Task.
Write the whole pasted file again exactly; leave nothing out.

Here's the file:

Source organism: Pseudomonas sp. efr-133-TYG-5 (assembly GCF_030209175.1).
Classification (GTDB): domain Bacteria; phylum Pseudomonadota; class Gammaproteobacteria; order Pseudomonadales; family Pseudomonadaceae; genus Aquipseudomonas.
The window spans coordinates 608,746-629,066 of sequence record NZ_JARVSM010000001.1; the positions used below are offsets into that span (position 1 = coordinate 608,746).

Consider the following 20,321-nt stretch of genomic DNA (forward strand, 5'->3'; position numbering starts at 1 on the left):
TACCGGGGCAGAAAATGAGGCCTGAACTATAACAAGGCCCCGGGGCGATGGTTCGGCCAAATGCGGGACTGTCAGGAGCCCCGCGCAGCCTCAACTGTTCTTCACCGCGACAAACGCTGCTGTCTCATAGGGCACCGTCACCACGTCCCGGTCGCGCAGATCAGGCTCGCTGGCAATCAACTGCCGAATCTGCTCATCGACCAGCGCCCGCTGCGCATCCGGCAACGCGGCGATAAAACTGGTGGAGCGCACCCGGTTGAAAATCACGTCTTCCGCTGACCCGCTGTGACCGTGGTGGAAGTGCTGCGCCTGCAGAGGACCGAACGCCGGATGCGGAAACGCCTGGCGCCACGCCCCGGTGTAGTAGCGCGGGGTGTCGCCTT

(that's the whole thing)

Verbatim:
Source organism: Pseudomonas sp. efr-133-TYG-5 (assembly GCF_030209175.1).
Classification (GTDB): domain Bacteria; phylum Pseudomonadota; class Gammaproteobacteria; order Pseudomonadales; family Pseudomonadaceae; genus Aquipseudomonas.
The window spans coordinates 608,746-629,066 of sequence record NZ_JARVSM010000001.1; the positions used below are offsets into that span (position 1 = coordinate 608,746).

Consider the following 20,321-nt stretch of genomic DNA (forward strand, 5'->3'; position numbering starts at 1 on the left):
TACCGGGGCAGAAAATGAGGCCTGAACTATAACAAGGCCCCGGGGCGATGGTTCGGCCAAATGCGGGACTGTCAGGAGCCCCGCGCAGCCTCAACTGTTCTTCACCGCGACAAACGCTGCTGTCTCATAGGGCACCGTCACCACGTCCCGGTCGCGCAGATCAGGCTCGCTGGCAATCAACTGCCGAATCTGCTCATCGACCAGCGCCCGCTGCGCATCCGGCAACGCGGCGATAAAACTGGTGGAGCGCACCCGGTTGAAAATCACGTCTTCCGCTGACCCGCTGTGACCGTGGTGGAAGTGCTGCGCCTGCAGAGGACCGAACGCCGGATGCGGAAACGCCTGGCGCCACGCCCCGGTGTAGTAGCGCGGGGTGTCGCCTT